The film talks about acceptance, denial with a bit of humor. It also talks about things being different than what you expect. A russian astronaut being gay with a loving husband and a child to return to is a small detail that is unthinkable in the current policies of Russia. Sometimes things are just not what you expect and that does not mean they are wrong.

The production and post production was extremelly hard. Most space films, and series, do not make their characters float for a long period of time or they just don’t do it at all. That’s because it is a huge challenge, expensive and hard. We achieved these goals in just two days of shoothing, and four months of post production.

All the Best,
Frankie De Leonardis

Director Biography – John Carlin (ECHOES

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John is the director of horror shorts ‘Exposure’ & ‘6 Feet Under’ and the award winning Sci-fi-Fi ‘The Way Back’. ‘ECHOES’ is the fourth collaboration with the writing team of Paul Skillen and Aaron Gray. John has been working as a director in the television industry for 17 years and directed the Irish language drama ‘Seacht’ for BBC and TG4. He also wrote and directed 12 episodes of the factual drama series Marú for TG4. Most recently he filmed, edited and directed the factual documentary series Ireland’s Great War for BBC and RTE.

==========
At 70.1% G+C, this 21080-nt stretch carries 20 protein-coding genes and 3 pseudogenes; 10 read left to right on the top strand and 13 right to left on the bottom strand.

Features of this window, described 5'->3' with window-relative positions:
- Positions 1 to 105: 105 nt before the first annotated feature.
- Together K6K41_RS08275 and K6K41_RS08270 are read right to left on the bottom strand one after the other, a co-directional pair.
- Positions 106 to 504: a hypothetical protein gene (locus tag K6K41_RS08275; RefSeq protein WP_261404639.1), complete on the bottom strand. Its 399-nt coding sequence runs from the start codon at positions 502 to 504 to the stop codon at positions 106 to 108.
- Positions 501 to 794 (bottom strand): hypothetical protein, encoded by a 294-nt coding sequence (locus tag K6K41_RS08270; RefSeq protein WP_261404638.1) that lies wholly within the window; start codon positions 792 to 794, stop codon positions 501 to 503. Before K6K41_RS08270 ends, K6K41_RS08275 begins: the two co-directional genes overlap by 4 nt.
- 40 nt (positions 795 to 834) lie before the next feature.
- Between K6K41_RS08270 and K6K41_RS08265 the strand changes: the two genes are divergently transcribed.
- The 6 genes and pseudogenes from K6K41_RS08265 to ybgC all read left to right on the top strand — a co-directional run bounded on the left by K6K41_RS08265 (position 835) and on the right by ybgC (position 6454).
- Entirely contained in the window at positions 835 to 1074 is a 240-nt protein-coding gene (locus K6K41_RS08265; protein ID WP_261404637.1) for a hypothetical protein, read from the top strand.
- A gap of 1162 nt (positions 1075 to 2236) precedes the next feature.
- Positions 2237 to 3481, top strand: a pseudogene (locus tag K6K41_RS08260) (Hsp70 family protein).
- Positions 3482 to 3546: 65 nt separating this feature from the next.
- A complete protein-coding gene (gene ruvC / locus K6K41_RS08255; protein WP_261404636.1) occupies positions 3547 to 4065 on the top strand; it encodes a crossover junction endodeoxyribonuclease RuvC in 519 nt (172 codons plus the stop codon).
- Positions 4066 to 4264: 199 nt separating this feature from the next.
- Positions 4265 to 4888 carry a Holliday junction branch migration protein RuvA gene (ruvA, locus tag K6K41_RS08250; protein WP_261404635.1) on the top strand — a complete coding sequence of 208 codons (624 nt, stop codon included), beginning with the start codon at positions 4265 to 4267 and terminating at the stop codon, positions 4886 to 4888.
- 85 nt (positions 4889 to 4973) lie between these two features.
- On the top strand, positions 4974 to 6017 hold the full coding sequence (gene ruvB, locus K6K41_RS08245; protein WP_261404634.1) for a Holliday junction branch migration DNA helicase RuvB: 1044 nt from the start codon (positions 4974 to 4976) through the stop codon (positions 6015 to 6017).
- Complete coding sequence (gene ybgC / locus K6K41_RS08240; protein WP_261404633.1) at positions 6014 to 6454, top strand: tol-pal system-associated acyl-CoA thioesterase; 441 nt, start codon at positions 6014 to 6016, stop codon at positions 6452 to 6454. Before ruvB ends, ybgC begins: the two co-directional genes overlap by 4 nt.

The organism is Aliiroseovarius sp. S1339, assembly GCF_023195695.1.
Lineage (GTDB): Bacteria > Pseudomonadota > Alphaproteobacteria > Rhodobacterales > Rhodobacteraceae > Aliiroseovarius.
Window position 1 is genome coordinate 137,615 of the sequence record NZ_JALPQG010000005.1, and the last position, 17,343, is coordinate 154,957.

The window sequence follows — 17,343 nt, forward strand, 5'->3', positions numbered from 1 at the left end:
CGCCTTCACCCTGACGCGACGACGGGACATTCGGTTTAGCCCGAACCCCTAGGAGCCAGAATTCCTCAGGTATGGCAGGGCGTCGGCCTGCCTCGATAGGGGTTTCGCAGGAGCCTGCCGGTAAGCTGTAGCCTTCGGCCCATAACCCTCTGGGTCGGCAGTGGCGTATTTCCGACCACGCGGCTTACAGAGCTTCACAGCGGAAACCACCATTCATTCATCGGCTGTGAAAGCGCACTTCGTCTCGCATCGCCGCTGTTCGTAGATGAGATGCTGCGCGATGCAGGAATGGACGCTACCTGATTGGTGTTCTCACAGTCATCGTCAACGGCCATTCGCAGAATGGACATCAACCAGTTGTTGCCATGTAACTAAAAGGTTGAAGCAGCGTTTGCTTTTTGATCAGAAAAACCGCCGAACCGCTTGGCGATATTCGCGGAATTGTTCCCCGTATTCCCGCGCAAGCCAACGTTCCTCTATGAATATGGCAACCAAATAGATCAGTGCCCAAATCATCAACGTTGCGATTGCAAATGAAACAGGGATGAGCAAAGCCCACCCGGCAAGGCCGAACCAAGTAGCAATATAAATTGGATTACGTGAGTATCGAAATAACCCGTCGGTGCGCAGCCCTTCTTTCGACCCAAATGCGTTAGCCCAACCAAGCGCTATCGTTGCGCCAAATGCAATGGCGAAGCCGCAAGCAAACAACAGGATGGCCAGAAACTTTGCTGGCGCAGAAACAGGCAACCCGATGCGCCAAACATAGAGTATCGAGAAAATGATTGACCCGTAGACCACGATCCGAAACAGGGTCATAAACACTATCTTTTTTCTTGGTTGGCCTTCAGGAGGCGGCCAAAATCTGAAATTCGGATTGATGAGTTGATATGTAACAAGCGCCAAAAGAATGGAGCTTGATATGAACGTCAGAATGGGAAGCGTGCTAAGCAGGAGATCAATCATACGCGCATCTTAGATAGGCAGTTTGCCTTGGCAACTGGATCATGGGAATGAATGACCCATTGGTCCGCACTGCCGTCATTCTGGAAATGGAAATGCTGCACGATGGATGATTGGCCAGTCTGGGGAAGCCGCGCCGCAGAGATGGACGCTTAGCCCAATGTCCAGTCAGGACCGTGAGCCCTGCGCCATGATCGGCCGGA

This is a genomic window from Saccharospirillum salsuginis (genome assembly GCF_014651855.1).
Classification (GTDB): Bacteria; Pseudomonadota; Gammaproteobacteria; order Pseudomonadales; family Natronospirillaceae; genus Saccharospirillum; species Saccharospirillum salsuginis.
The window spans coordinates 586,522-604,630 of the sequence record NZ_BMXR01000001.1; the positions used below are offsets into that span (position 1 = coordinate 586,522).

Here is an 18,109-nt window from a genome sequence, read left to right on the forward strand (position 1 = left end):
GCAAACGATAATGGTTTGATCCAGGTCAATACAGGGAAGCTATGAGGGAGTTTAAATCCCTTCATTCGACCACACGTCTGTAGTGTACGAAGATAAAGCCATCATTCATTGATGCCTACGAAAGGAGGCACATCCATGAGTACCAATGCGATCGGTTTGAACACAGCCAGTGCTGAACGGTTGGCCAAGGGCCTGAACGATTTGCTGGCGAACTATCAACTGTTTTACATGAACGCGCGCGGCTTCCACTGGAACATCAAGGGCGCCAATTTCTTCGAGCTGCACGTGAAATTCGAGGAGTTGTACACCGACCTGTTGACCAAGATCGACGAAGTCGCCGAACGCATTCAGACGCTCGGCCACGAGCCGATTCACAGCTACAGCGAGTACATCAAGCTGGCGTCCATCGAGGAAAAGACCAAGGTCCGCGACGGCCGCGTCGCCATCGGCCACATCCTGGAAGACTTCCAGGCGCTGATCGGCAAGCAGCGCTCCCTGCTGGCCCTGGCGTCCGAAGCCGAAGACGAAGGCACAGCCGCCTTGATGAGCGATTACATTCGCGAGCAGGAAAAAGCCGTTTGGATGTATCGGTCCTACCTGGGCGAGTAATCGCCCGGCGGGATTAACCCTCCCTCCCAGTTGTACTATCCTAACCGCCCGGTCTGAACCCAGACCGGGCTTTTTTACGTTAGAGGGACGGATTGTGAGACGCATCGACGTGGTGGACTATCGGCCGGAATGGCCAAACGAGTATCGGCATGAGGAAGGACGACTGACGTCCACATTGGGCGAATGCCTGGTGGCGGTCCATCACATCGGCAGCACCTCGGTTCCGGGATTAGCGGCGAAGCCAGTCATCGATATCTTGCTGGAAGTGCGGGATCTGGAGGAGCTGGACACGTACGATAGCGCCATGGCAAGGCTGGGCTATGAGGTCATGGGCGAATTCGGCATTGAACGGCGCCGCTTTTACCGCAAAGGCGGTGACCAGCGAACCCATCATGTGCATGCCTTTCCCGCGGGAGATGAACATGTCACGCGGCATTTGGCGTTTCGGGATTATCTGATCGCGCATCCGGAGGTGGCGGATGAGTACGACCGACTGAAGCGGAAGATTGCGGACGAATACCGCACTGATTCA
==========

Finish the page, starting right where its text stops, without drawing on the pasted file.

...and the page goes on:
Director Statement

ECHOES was first developed back in 2015 when the writers, Paul Skillen and Aaron Gray finished a feature length script called THE SILENCE. The decision was taken to produce a concept short film thematically based on the ideas within the feature film and ECHOES was born.